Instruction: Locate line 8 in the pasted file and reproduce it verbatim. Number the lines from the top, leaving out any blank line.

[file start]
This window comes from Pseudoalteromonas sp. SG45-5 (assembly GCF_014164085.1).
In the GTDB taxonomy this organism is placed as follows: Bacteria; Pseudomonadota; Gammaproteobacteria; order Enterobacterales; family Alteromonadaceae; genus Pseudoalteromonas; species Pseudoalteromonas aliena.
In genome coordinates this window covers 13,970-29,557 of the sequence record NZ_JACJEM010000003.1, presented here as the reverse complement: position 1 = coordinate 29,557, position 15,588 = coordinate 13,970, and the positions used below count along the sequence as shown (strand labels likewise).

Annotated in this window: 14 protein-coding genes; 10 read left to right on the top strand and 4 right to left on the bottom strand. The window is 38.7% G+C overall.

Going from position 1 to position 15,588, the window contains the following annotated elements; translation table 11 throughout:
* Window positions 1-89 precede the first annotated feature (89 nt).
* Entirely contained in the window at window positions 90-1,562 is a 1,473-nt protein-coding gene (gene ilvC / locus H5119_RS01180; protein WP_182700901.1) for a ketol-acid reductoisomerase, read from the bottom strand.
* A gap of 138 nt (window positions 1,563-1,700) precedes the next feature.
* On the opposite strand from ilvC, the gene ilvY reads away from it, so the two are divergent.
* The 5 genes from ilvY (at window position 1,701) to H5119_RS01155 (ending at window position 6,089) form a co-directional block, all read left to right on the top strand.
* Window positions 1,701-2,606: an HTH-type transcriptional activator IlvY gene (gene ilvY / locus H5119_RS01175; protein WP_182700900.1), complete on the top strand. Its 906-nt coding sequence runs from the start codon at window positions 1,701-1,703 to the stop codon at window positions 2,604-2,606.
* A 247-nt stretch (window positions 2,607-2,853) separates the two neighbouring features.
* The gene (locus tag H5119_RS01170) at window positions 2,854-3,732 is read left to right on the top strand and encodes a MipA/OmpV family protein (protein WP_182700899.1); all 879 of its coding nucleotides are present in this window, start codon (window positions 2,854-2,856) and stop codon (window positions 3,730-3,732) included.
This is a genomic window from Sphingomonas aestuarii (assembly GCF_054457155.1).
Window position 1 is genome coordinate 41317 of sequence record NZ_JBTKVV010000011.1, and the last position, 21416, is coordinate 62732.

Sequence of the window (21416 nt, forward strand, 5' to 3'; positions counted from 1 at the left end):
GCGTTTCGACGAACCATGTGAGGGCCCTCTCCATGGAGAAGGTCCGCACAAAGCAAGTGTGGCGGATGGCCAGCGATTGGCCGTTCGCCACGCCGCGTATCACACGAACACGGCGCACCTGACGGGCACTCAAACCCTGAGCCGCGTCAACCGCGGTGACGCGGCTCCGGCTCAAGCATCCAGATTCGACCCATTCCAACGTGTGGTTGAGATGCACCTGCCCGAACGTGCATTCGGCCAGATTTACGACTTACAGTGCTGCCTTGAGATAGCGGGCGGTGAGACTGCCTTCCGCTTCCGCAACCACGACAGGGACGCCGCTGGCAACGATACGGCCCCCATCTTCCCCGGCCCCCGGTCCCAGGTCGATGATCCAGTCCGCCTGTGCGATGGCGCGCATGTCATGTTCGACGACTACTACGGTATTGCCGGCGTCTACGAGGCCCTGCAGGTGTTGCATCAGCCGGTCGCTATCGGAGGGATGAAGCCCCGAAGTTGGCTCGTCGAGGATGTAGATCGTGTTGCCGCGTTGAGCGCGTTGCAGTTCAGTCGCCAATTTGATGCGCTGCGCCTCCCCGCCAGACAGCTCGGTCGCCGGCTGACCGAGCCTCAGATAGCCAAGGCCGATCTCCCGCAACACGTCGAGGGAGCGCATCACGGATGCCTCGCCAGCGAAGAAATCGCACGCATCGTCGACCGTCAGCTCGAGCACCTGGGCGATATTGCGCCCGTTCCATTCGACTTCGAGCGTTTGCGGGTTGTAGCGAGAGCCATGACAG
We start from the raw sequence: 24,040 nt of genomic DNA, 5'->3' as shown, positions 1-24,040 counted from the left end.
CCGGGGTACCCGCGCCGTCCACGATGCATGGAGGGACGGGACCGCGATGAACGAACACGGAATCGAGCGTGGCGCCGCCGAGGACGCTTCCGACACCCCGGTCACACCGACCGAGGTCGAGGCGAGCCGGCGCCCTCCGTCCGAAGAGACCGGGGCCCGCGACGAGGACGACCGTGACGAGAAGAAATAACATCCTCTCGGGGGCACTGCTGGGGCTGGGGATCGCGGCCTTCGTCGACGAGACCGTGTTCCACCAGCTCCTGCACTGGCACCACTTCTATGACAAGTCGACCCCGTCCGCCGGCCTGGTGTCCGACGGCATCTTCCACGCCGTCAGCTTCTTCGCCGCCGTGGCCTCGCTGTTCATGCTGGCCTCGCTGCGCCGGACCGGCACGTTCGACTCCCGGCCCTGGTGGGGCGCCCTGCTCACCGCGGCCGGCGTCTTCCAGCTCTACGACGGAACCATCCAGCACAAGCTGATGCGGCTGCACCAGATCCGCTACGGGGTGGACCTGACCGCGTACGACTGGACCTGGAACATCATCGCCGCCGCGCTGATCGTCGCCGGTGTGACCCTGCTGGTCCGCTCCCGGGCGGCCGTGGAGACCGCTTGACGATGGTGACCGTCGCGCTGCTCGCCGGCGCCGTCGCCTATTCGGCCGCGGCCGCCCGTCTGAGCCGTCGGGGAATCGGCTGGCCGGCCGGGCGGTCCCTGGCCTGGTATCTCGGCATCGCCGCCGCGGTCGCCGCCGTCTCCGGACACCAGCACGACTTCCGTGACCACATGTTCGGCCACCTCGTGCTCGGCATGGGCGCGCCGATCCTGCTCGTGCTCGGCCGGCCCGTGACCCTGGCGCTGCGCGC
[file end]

* A gap of 138 nt (window positions 1,563-1,700) precedes the next feature.